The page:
Researchgate on the other hand has a more professional look and already is backed by a large network of academics. It also seems to provide more advanced technological opportunities like importing endnote libraries and linking with databases such as PubMed. I would love to see a further expansion to enable more interaction and maybe new opportunities for open peer reviewing.
I hope both initiatives will succeed. It’s about time for the academic community to start using the technological opportunities available. Both might turn out to be great new opportunities for inter-organisational, interdisciplinary and international cooperation.
Just before going to a meeting on rankings I saw this. It is from the proposed new immigration policy: Blueprint for a modern migration policy (pdf; in Dutch). As in so many other immigration countries, it contains a chapter on skilled migration. Here is a translation of the passage that surprised me:
Anticipating the implementation of the new migration system, the government will at the latest in the first half of 2009 introduce a regulation for highly skilled immigrants. On the basis of the regulation, foreigners can stay in the country for a maximum of one year to find a job as a ‘knowledge migrant’ or to start an innovative company.
The objective of the regulation connects well to the ambition of the innovation platform to attract 1000 extra knowledge migrants. It is also in line with the advice on knowledge migrants of the Commission on Labour Participation in its report ‘towards a future that works‘.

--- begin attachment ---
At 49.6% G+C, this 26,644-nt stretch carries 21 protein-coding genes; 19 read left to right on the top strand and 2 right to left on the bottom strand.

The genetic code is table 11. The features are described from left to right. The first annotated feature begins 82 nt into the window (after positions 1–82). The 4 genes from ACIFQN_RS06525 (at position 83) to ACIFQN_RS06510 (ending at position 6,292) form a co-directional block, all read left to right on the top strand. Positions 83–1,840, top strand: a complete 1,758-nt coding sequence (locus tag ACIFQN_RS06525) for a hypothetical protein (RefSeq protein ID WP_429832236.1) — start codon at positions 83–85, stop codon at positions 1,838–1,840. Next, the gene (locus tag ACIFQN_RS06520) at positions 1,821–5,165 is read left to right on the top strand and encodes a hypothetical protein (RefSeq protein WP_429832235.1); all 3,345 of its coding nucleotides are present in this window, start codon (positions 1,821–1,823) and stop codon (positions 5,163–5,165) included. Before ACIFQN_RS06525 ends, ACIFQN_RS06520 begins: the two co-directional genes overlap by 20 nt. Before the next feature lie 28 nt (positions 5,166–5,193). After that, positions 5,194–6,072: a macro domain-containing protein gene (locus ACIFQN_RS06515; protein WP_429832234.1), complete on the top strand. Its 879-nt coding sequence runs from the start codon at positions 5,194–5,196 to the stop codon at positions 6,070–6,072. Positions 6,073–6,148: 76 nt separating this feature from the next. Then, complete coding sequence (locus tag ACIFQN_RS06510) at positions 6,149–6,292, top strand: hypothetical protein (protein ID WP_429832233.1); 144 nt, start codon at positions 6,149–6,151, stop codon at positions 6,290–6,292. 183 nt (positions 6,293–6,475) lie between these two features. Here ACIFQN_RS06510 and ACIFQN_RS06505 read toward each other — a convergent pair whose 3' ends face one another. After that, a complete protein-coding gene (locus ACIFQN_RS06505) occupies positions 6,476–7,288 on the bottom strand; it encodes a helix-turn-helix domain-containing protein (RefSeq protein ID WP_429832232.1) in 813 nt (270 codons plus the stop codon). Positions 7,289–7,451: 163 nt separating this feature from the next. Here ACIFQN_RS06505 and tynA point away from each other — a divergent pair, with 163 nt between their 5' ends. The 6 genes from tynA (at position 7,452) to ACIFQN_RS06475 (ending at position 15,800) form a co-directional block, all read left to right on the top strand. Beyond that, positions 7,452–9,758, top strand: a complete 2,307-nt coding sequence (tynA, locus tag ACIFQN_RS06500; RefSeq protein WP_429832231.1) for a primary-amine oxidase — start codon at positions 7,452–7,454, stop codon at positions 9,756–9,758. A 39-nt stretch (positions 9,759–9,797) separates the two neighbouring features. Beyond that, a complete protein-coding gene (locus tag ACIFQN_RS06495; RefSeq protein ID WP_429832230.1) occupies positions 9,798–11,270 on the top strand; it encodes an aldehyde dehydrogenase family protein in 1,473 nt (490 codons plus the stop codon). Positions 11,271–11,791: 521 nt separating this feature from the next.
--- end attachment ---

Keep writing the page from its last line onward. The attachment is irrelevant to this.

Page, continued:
The target group consists of foreigners that are relatively young and received their Bachelor, Master or PhD degree not longer than three years ago. Migrants are eligible if they received their degree from a university that is in the top 150 of two international league tables of universities. Because of the overlap, the lists consists of 189 universities…
And guess what the two league tables are. Yes, the Shanghai ranking and the Times Higher Education Ranking. Now…this will mean that firms like this have influence on who is eligible to come and work in the Netherlands. Something is not right here…